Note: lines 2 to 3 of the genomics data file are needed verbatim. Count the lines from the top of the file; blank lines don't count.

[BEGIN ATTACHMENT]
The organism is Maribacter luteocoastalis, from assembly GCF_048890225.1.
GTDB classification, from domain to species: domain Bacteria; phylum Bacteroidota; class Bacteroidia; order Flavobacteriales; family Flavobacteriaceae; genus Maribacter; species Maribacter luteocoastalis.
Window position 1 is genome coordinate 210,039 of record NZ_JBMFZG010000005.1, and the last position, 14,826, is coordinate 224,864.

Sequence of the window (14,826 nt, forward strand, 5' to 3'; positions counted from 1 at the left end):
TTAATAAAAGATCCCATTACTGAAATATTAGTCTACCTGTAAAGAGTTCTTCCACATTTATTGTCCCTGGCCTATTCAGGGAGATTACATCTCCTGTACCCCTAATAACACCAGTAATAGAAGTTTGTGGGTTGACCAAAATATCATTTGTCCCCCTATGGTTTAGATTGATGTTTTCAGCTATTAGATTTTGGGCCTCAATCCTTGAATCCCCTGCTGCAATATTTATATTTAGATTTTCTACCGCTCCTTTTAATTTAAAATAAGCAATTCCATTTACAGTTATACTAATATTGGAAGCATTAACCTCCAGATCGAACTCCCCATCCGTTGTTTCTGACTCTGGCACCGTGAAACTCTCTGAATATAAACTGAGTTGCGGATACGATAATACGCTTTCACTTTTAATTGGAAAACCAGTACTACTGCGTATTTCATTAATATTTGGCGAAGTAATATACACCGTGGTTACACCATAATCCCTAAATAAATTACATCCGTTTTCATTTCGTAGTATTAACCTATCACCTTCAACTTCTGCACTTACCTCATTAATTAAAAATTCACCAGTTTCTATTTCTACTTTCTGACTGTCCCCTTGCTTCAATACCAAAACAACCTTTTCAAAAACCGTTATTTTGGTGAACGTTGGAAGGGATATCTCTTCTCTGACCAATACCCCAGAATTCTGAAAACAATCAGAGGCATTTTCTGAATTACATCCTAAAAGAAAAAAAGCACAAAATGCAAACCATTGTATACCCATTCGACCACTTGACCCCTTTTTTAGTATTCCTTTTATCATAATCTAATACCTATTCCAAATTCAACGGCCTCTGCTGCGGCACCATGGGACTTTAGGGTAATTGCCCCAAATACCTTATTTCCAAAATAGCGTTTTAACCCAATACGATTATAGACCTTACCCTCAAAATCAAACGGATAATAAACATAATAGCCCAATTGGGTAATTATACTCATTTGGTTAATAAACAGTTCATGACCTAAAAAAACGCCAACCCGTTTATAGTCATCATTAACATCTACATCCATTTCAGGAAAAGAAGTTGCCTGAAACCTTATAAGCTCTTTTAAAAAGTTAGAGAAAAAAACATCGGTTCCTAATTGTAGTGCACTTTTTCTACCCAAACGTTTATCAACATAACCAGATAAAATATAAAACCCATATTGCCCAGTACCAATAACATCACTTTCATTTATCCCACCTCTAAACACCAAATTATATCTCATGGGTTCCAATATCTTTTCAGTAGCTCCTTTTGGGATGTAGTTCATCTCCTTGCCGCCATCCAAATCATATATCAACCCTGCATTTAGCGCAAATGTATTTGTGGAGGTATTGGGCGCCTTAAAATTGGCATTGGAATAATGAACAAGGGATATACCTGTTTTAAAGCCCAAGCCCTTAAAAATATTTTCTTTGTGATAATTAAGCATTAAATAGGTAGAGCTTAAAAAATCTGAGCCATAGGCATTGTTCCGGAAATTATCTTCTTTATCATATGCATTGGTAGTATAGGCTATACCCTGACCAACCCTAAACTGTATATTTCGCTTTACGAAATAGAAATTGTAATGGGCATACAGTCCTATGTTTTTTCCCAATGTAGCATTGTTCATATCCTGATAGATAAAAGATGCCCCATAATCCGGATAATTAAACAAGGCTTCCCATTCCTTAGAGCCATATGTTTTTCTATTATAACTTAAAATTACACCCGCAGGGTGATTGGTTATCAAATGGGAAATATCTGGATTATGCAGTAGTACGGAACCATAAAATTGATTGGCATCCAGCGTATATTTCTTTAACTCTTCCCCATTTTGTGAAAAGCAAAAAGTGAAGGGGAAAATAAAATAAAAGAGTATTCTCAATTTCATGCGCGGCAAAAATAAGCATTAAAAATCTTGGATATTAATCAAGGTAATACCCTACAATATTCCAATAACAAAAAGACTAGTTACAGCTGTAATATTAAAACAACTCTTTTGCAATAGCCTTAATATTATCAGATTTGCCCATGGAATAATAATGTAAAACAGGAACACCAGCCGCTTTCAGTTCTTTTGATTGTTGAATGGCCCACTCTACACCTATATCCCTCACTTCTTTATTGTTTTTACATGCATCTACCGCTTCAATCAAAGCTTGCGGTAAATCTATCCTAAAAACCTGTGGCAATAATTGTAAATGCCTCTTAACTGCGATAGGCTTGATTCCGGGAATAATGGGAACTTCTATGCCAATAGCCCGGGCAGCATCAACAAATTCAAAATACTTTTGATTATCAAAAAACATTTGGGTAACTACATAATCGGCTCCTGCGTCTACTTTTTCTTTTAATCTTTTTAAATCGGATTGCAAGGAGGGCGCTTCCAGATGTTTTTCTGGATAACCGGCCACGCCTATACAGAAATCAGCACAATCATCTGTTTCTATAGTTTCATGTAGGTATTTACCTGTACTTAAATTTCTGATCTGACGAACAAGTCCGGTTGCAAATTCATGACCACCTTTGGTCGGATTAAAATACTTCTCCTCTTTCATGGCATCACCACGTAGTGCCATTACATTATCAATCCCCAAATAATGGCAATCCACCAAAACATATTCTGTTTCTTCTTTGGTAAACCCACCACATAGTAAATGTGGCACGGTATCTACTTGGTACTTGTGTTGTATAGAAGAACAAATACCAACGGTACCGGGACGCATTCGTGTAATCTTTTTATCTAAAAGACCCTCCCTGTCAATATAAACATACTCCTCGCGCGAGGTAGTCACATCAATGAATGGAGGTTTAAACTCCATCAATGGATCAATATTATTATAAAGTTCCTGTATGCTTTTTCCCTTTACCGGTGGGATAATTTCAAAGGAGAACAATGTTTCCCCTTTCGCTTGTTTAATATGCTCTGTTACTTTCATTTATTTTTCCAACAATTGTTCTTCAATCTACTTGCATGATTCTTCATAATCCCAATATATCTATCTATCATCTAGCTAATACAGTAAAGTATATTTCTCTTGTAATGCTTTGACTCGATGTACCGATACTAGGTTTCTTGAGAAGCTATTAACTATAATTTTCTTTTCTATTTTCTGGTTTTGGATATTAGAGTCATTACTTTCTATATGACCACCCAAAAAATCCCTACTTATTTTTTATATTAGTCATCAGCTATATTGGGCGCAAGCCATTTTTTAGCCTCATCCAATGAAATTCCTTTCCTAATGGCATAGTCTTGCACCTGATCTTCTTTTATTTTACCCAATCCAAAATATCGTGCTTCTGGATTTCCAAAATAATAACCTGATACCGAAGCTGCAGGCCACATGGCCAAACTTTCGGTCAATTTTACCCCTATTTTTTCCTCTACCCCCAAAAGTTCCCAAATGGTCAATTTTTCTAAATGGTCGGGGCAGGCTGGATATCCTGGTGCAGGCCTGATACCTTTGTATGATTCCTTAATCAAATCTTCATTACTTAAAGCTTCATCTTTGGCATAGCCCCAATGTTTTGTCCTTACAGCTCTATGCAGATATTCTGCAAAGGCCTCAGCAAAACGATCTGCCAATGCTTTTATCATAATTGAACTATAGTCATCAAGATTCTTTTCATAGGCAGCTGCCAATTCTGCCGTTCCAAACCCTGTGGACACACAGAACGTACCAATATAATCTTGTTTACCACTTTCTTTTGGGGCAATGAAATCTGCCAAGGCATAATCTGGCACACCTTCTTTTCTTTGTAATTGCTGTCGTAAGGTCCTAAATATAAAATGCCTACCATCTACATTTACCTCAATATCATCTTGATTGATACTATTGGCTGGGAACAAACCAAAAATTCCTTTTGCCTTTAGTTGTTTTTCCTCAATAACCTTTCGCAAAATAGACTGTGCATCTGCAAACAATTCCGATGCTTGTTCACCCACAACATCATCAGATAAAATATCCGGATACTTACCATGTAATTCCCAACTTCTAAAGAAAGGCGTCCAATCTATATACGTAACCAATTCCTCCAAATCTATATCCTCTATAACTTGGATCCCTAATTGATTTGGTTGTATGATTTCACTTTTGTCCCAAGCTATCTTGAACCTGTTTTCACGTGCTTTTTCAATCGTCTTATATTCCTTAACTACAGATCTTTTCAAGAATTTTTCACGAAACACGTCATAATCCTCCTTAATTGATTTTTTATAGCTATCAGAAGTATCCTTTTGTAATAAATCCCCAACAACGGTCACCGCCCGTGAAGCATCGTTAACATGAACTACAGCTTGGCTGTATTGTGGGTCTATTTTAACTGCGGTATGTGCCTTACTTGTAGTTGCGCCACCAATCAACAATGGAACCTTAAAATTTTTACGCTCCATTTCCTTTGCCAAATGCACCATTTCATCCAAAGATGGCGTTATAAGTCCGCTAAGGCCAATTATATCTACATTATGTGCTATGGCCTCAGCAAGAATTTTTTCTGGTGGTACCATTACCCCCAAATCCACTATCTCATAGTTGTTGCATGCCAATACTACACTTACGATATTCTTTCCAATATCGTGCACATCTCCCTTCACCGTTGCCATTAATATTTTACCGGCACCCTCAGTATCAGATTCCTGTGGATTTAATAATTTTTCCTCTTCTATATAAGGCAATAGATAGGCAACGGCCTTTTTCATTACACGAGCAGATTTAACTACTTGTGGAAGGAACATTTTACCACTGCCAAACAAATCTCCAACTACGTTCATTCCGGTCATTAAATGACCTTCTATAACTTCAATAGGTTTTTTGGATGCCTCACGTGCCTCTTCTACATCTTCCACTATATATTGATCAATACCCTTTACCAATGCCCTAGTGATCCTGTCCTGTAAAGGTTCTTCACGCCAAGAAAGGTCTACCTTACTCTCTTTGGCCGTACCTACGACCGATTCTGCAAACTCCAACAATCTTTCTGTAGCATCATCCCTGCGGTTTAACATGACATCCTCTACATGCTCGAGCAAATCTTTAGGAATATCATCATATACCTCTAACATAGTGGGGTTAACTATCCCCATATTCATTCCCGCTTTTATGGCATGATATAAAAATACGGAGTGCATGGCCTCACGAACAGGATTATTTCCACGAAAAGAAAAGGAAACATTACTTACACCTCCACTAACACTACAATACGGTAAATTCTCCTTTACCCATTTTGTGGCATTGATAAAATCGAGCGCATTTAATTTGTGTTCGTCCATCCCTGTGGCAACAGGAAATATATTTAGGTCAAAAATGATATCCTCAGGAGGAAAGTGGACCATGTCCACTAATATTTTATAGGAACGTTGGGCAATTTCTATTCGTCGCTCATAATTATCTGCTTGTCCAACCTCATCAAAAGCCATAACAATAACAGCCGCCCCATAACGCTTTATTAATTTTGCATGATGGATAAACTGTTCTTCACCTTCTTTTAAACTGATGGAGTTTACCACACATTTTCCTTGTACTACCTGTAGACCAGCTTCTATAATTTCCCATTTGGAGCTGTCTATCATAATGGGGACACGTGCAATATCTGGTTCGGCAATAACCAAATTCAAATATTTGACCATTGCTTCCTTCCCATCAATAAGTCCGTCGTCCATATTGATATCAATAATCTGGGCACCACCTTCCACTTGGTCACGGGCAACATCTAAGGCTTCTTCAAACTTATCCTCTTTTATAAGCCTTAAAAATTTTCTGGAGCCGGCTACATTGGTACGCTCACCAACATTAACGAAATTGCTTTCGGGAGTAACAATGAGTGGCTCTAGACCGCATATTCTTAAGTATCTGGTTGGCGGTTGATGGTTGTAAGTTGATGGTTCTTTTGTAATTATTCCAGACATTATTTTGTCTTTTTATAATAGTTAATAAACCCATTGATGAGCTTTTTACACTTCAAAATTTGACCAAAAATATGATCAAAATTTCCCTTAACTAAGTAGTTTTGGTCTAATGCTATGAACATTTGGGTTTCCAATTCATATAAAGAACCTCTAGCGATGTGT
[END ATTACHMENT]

GTDB classification, from domain to species: domain Bacteria; phylum Bacteroidota; class Bacteroidia; order Flavobacteriales; family Flavobacteriaceae; genus Maribacter; species Maribacter luteocoastalis.
Window position 1 is genome coordinate 210,039 of record NZ_JBMFZG010000005.1, and the last position, 14,826, is coordinate 224,864.